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1896 Imfled Map of Mont-Blanc Mountian Range, Alps, Switzerland

Le Chaine du Mont-Blanc. - Main View

1896 Imfled Map of Mont-Blanc Mountian Range, Alps, Switzerland


The finest 19th century map of the Mont Blanc Range.


Le Chaine du Mont-Blanc.
  1896 (dated)     23 x 42 in (58.42 x 106.68 cm)     1 : 50000


Generally known as 'The Imfeld Map', this is a dramatic and stunning 1896 Xaver Imfeld chromolithograph map of the Mont Blanc Mountain Range in Switzerland's Alps - at the time the finest map of the region yet produced. The map is oriented slightly to the northwest and is centered on the peak of Mont Blanc itself. Coverage extends from Bon-Nant River in France to Orsières and from Gillot to Courmayeur. The map was highly praised when it was produced by journals of the time,
To this faultless production all explorers of the Chian are deeply indebted, and for the first time the Mont du Brouillard, the Glacier du Mont Blanc, the Rochers du Mont Blanc, the Glacier du Dôme, and the Aiguilles Grises are all beautifully delineated with scrupulous fidelity to nature. (Mathews, C. E., Annals of Mont Blanc, page 216)
The whole employs the unique Swiss-style shading techniques employed by the engraver, Kümmerly, to display that country's intense topography.
Chromolithography is a color lithographic technique developed in the mid-19th century. The process involved using multiple lithographic stones, one for each color, to yield a rich composite effect. Oftentimes the process would start with a black basecoat upon which subsequent colors were layered. Some chromolithographs used 30 or more separate lithographic stones to achieve the desired effect. Chromolithograph color could also be effectively blended for even more dramatic effects. The process became extremely popular in the late 19th and early 20th centuries, when it emerged as the dominate method of color printing.
Publication History and Census
This map was ordered by Albert Barbey, President of the Diablerets Section of the Swiss Alpine Club. It was executed by the Swiss cartographer and topographical engineer Xaver Imfeld based on measurements by Louis Kurz, also of the Swiss Alpine Club. The whole was masterfully engraved and printed in Bern, Switzerland via chromolithograph technique by Hermann Kümmerly and Rudolf Leuzinger. The map employs the iconic Kümmerly topographical shading techniques. The map went through several editions to about 1940, this being the first. While we have identified about 7 examples in European, predominantly Swiss, institutions, and a couple of sale records, this map remains rare on the private market.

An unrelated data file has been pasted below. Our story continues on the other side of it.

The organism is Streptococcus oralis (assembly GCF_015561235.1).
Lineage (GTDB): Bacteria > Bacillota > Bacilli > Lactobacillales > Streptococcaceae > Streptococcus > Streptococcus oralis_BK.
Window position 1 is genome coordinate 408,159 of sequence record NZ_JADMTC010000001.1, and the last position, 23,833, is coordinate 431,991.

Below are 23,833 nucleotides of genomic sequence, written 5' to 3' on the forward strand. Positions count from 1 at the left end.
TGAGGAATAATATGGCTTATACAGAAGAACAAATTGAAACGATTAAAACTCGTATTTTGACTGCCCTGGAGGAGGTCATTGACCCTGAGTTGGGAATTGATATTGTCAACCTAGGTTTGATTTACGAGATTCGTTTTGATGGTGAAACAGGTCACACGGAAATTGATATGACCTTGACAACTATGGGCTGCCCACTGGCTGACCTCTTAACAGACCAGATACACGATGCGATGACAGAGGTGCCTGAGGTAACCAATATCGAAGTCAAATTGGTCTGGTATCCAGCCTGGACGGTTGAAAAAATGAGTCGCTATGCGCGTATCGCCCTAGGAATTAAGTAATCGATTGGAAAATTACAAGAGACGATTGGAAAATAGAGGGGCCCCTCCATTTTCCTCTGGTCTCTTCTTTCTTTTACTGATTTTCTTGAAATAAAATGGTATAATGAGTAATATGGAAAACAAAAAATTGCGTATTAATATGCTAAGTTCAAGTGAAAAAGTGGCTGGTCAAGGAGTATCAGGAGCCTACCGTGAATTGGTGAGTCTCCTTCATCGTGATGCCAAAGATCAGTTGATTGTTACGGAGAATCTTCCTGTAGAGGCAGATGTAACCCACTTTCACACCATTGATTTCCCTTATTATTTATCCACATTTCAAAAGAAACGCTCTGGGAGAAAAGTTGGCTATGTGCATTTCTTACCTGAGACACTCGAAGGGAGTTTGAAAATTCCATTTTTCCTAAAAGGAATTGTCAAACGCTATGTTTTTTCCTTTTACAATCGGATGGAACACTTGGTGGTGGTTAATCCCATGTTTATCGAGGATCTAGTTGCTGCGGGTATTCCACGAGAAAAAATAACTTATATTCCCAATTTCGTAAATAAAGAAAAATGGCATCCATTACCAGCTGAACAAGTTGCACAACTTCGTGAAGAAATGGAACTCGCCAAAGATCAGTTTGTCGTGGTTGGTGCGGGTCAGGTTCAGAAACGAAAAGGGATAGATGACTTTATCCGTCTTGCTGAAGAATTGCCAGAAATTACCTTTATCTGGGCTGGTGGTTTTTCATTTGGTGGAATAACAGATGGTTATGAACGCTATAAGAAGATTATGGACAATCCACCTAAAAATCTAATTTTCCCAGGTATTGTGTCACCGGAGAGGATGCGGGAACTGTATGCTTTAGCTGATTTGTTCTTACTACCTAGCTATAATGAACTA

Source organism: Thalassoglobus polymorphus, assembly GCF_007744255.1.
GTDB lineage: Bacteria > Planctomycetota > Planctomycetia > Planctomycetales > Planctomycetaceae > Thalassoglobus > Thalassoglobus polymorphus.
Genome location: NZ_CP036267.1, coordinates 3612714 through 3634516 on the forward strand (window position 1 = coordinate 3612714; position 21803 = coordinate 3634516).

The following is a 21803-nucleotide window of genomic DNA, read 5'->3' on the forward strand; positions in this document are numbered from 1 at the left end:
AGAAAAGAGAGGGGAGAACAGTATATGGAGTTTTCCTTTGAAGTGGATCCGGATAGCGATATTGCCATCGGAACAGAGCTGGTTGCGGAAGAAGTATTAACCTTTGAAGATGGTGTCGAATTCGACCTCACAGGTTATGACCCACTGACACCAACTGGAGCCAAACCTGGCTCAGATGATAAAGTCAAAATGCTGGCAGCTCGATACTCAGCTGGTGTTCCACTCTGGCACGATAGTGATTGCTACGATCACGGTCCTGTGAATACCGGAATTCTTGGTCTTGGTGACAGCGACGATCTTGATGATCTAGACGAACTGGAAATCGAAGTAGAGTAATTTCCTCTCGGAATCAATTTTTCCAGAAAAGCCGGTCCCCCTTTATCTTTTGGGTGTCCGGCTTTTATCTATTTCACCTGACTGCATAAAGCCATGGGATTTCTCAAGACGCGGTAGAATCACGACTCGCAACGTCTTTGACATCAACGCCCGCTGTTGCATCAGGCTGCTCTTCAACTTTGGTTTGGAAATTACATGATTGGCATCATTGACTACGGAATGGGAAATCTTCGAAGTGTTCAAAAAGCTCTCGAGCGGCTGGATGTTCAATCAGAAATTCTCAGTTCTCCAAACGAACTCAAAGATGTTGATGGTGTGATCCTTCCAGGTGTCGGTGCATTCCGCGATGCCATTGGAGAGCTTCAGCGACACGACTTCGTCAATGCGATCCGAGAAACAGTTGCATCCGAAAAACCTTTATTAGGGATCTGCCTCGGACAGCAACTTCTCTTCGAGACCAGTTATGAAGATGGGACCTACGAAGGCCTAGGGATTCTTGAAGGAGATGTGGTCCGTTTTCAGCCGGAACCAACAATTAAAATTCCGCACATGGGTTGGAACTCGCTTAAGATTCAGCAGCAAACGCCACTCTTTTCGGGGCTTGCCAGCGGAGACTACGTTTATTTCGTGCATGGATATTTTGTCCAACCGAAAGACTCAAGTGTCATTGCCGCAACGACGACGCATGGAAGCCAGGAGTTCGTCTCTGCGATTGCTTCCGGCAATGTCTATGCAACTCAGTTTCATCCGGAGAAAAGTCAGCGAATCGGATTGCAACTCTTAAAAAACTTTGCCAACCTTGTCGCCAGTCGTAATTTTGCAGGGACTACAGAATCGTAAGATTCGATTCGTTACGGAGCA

Xaver Imfeld (April 21, 1853 - February 21, 1909) was a Swiss engineering topographer and cartographer. After the relocation of the family in 1867 to Lucerne, studied at the industrial school there, demonstrating topographical talent there. In the fall of 1872 he began training as an engineer topographer at the Swiss Federal Polytechnic in Zurich. He would grow to become one of the most important Swiss landscape painters, relief artist, cartographer and planner of mountain railways of his time. From 1876 to 1890 he worked for the Federal Topographic Bureau. More than twenty sheets of the Siegfried Atlas are his work. He drew over forty mountain panoramas, modeled thirteen Alpine reliefs and was responsible for numerous engineering projects. In 1888 Imfeld opened his own office in Zurich as a freelance engineer and private topographer. His works included a relief map of central Switzerland in 1887 and the La Chaine du Mont Blanc in 1890. Learn More...

Hermann Kümmerly (September 6, 1857 - April 29, 1905) was a Swiss painter, lithographer, and cartographer. Kümmerly was born in Bern. He apprenticed as a lithographer under his father Gottfried, and also studied as a painter. He worked for a time for the Swiss Confederation's Topographic Bureau, which did not have its own printing company. In conjunction with Rudolf Leuzinger, the Kümmerly printing office gradually specialized in map-printing. His maps became renowned for their vivid and accurate presentation of topography, and in his naturalistic use of color in his maps. He became particularly well known for his large school wall map of Switzerland, which has been hanging in virtually every school in Switzerland since 1903 until today. In 1898, his brother-in-law Otto Julius Frey joined the company as cartographer and co-owner, who now took the name Kümmerly and Frey. In 1931, Walter Kümmerly and Max Frey, the sons of the two predecessors, took over the management and skillfully steered the company through the years of crisis and World War II, despite the prohibition on card printing. In the post-war period, production shifted back to map production and book production with geographic themes. Since 1980, the fourth generation has been represented in the company management with Barbara Elisabeth Peters. Learn More...

Louis Kurz (1854 - 1942) was a Swiss professional musician and a mountaineer. Born in Neuchâtel, Switzerland, Kurz was the author of the excellent Guide de la Chaîne du Mont Blanc, which was published in 1892. He explored throughout the region and was known for his work as a surveyor. Learn More...


Very good. Slight toning. Dissected and mounted on old linen. Old linen stable.


OCLC 638559519.